If you’re looking for someone to give you the answers, I would suggest that counselling isn’t it. If you want to be gently challenged and begin to think things through for yourself, then invest. If you need to not feel like you’re boring your friends, invest. You don’t have to be Shakespeare, or an eloquent speaker, you don’t even have to like talking – just open up about one thing you don’t mind talking about so much, and see where the conversation takes you…

A…is for Adulting

B…is for Belonging

C…is for Counselling

D…is for Dating

E…is for Eating (or not)

F…is for Failure

G…is for Generosity

H…is for Hope

I…is for Intimacy

J…is for Jealousy

K…is for Keepsakes

L…is for Love

the entirety of divorce

I like to talk.

This is unlikely to be a revelation. There is little I like more than a good heart-to-heart and a laugh with a trusted friend, especially if the event involves food and drink. But talking and opening up to someone you don’t know, about some very deeply felt personal pain, is not easy – even when you like talking as much as I do. A common misconception is that counselling is about talking. I mean, yes, in part, it is. But it’s also so much more than that…so if you hate talking, and especially with a stranger, you might still like counselling – and even this post…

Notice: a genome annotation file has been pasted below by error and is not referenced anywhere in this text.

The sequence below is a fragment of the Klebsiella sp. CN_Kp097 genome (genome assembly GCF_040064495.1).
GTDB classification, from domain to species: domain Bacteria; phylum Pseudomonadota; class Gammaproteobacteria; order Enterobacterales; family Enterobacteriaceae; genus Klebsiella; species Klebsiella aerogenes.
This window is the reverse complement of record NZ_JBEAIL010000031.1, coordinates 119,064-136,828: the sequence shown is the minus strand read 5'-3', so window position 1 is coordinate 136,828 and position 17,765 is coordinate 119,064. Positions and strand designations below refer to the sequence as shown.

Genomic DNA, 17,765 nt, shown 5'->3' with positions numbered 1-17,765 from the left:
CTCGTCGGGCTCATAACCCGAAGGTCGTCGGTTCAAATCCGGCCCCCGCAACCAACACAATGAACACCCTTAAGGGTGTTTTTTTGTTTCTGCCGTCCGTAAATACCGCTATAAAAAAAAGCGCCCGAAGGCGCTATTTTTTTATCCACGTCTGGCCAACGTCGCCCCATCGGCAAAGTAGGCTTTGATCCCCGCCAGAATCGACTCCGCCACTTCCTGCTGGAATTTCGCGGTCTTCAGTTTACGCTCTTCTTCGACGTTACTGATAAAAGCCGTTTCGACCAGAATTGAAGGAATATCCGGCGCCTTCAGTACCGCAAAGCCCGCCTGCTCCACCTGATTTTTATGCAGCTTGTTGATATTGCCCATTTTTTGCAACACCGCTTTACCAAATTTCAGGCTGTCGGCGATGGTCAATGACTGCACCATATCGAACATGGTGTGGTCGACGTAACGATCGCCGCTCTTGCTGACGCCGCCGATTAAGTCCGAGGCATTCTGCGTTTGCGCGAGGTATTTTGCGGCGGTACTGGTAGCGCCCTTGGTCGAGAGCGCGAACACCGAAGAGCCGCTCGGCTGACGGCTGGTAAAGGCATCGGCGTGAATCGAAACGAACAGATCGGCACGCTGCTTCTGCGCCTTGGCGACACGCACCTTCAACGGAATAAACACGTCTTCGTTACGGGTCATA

…I was, as everyone ideally is, married to my very best friend – it seems strange to say that now, but back then it was true.So when that best friend and I split up, I didn’t just lose a husband…